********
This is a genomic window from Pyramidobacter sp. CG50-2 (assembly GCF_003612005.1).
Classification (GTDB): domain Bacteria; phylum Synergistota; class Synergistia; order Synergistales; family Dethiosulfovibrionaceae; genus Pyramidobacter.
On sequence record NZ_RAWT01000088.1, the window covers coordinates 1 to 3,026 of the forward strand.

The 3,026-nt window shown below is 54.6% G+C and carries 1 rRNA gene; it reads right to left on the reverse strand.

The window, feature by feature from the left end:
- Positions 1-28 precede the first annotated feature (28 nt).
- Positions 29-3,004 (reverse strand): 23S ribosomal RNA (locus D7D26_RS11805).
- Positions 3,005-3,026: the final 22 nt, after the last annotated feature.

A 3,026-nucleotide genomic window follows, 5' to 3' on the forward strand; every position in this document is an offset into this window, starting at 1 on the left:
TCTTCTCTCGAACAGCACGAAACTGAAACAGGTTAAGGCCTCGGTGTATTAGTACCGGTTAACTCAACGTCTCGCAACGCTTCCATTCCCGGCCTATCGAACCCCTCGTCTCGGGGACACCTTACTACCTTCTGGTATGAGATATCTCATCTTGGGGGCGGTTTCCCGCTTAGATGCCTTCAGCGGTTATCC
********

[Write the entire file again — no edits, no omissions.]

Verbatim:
This is a genomic window from Pyramidobacter sp. CG50-2 (assembly GCF_003612005.1).
Classification (GTDB): domain Bacteria; phylum Synergistota; class Synergistia; order Synergistales; family Dethiosulfovibrionaceae; genus Pyramidobacter.
On sequence record NZ_RAWT01000088.1, the window covers coordinates 1 to 3,026 of the forward strand.

The 3,026-nt window shown below is 54.6% G+C and carries 1 rRNA gene; it reads right to left on the reverse strand.

The window, feature by feature from the left end:
- Positions 1-28 precede the first annotated feature (28 nt).
- Positions 29-3,004 (reverse strand): 23S ribosomal RNA (locus D7D26_RS11805).
- Positions 3,005-3,026: the final 22 nt, after the last annotated feature.

A 3,026-nucleotide genomic window follows, 5' to 3' on the forward strand; every position in this document is an offset into this window, starting at 1 on the left:
TCTTCTCTCGAACAGCACGAAACTGAAACAGGTTAAGGCCTCGGTGTATTAGTACCGGTTAACTCAACGTCTCGCAACGCTTCCATTCCCGGCCTATCGAACCCCTCGTCTCGGGGACACCTTACTACCTTCTGGTATGAGATATCTCATCTTGGGGGCGGTTTCCCGCTTAGATGCCTTCAGCGGTTATCC